Film

'King of the Hill' Is a Touching, Sweet Story and Quite Unlike Later Soderbergh Films

This is a fascinating glimpse into an exploratory, identity-forming period before even Soderbergh himself seemed to have a handle on his erratic muse.


King of the Hill

Director: Steven Soderbergh
Cast: Jesse Bradford, Jeroen Krabbe, Lisa Eichhorn, Karen Allen, Spalding Gray, Adrien Brody, Lauryn Hill
Distributor: Criterion
Studio: Gramercy
Year: 1993
Release date: 2014-02-15

Steven Soderbergh spent his 23-year film career building a reputation as a sort of anti-auteur, known for his willingness to jump between star-powered major studio fare and eccentric, cerebral experimentation with ease and eagerness. The words "directed by Steven Soderbergh" at the beginning of a film put the viewer in store for just about anything -- a meta-cinematic experiment like The Good German, a middlebrow feelgood star vehicle like Erin Brockovich, or maybe a 4.5-hour Spanish-language historical epic like Che.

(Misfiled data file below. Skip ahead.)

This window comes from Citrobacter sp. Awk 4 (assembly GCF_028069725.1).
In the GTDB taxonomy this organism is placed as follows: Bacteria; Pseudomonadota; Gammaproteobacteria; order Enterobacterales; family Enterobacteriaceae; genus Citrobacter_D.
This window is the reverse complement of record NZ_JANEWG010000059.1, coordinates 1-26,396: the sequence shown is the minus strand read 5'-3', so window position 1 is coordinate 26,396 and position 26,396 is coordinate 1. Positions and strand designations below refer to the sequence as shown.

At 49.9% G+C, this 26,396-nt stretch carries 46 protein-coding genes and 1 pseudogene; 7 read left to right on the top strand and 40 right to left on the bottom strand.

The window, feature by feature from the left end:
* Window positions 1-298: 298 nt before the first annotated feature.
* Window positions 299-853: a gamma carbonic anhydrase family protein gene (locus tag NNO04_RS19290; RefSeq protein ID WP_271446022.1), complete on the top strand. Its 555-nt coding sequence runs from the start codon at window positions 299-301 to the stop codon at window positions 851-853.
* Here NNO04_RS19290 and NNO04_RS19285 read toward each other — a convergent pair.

Indeed, his approach to his career and choice of material always made him something of a throwback. He often remarked that he never saw himself as an auteur with a personal vision like Terrence Malick or Robert Altman, but always aspired to a career more like the journeyman directors of classic Hollywood like William Wyler or Howard Hawks.

Although this versatility eventually became his directorial calling card, earlier in his career it was seen in a much a different and less sympathetic light. After changing the landscape of independent cinema with his debut feature Sex, Lies, and Videotape and being crowned "the future of cinema" at Cannes, Soderbergh's subsequent run of quirky and divergent features failed to recapture that initial success. Rather than the sign of a creative mind eager to explore unfamiliar terrain, his stylistic restlessness was seen as the aimless foundering of a burned out has-been. Ironically, his biggest strength as a filmmaker was initially seen as a liability that almost sank his career.